Mmonster in the closetary and I sat quietly together, talking about her dying.  Light increases her headaches, so she lays in a dark room most of the day.  She is rather pragmatic, facing her death many years before she ever expected with frequent stark remarks like “I don’t have anything left to do now except die” and “This is the first time I’ve ever been dying”.  She has said that there really isn’t any big thing left on her “bucket list”.  I asked her what did she need today?  Her answer…..“More time”.

No surprise to me, I actually thought those exact words as I asked the question and she paused a brief moment. More time… I feel the same, she is too young. I would be asking that question “Why?” … some people get 90 years.  So arbitrary, it seems.

Then she asked a question that is always hard to hear, and even harder sometimes to answer.  “Am I getting close, then?”

As we sat, Mary shared a new sensation and asked me what I thought.  She described a feeling of running as fast as she could, not aimlessly, but also not certain of her direction.  And something behind chasing her… certain a huge monster was chasing her.  No matter how fast she ran, it was behind her.  “Sounds scary”, I said.

“Yes, scary.”

When I was a little girl, my younger sister and I shared a room.  With six children, there was always sharing involved.  Your bathroom, lunch, clothes, toothbrush and even gently chewed gum was shared (I know that sounds gross, but if there was flavor left in the gum, this was announced and someone always wanted it).  The room sharing was a significant part of my childhood.  Then the older girls left home and the three of us still living at home had our very own rooms.  But my younger sister spent most nights in my room anyway.  We used to say she was a scaredy-cat.  I was thinking of this little sister the other day, the one who had great fear of the closet door being left open at night.  Just like in Monsters, Inc….that closet, we all know, is where the scary things live in the dark, but if the closet door is shut they can’t get out.  We ALWAYS closed the closet door tightly before jumping into bed (you jump so that nothing can grab you from UNDER the bed, because once you are in the bed it is SAFE!)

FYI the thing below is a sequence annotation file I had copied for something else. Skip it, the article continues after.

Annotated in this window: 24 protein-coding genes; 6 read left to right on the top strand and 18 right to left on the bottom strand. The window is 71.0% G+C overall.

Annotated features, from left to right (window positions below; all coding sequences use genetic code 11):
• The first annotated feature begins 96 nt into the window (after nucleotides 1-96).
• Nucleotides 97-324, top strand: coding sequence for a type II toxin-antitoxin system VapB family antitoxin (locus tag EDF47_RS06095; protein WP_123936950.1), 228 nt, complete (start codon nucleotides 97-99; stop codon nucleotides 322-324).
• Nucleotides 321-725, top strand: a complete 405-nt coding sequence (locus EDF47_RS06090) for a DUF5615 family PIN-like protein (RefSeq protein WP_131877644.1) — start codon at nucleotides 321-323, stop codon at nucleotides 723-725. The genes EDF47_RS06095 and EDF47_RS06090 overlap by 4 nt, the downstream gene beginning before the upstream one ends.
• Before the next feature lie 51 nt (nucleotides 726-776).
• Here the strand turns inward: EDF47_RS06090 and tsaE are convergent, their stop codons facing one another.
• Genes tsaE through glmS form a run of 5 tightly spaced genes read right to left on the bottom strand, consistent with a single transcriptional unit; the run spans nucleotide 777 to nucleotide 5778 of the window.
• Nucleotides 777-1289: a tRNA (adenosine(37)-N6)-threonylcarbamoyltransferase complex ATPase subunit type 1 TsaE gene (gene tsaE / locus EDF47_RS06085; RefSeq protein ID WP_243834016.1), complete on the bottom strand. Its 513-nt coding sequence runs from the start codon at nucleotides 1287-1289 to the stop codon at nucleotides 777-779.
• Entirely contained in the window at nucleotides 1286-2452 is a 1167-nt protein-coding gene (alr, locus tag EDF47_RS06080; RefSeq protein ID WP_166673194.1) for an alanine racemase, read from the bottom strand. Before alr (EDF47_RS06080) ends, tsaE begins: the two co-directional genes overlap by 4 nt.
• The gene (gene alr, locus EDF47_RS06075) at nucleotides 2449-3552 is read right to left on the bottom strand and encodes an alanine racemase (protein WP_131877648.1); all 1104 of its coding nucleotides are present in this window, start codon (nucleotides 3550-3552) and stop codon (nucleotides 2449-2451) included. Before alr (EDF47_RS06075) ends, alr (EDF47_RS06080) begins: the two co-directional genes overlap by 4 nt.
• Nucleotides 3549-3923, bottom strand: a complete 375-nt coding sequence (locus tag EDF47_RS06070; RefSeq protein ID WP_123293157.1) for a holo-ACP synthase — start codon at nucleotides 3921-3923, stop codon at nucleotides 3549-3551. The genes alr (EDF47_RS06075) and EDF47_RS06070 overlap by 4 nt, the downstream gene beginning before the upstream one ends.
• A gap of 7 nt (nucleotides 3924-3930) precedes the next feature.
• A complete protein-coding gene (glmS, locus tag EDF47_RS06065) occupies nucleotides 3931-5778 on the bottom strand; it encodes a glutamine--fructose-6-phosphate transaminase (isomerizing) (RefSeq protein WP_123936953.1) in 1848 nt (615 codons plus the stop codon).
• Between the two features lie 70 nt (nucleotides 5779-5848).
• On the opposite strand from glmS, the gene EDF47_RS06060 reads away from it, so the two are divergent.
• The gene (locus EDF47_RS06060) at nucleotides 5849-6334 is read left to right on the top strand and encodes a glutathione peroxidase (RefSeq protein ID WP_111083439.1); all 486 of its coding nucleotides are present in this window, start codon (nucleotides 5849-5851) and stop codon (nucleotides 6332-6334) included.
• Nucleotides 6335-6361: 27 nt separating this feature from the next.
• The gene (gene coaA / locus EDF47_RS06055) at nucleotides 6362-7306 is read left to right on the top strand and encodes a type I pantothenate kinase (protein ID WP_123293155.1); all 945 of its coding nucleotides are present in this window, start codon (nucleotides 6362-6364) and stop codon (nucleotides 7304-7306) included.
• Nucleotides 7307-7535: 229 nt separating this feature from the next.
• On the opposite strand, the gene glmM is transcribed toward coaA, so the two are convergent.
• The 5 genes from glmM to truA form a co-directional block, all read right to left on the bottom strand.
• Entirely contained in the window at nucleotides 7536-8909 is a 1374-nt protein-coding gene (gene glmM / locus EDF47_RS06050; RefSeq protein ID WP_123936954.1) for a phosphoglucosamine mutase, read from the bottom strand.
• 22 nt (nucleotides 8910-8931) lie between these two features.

Some things are the same, no matter how many years we live.  Our fears might take a different name, but “as I lay me down to sleep…if I should die before I wake…” that is a fear we carry with us in some unnamed place, that we try to ignore- but all of us will have to face someday.

Mary knows the scary thing is out of the closet.  She is so brave, in her fear, to look back and see the monster chasing her.  One of these days, fairly soon, she will stop running.  I can visualize her throwing off the covers, bravely putting her two feet on the floor, throwing open the closet door, and like Lucy in the Narnia tales, walking through the wardrobe.  I think she will find something truly awesome waiting for her.

About Amy Getter

This entry was posted in death bed vigil, hospice story and tagged , , . Bookmark the permalink.


  1. Robin says:

    I just found your blog and read through the whole thing. While it was hard to do- it reminded me of the wonderful hospice nurse that provided my mom comfort and my sisters and I guidance on how to say goodbye.. While nobody knows for sure what she could hear, a tear streamed from her eye as we told her how much we loved her and what a wonderful mother she is. Thank you for writing here…and for doing what you do


  2. Linda Pence says:

    One evening, close to her death, my daughter Molly told me she saw a woman running in the back yard, through the trees. We were sitting in the family room, with windows that looked out into the black night. I was rubbing her feet, something I did almost every evening. Foot rubs were one of the few things that helped her feel good for a little while. But seeing a woman running in the back yard seemed scary. I just nodded, as if to say, yes there are those things to be seen when you are this close to another world. Sometimes I wish I would have said something more, but at the time it seemed just accepting what she saw was important. I have never told anyone until now. When I read about Mary, I remembered my Molly. I think Molly was scared, then accepting, then okay. Well we know she was ok, because on her dying day, her last words were, “I’m OK.”Molly was whole when she died, and one of the biggest factors in making her whole was the help of hospice, and specifically the help of Amy, the blessing of Amy’s presence that very day.


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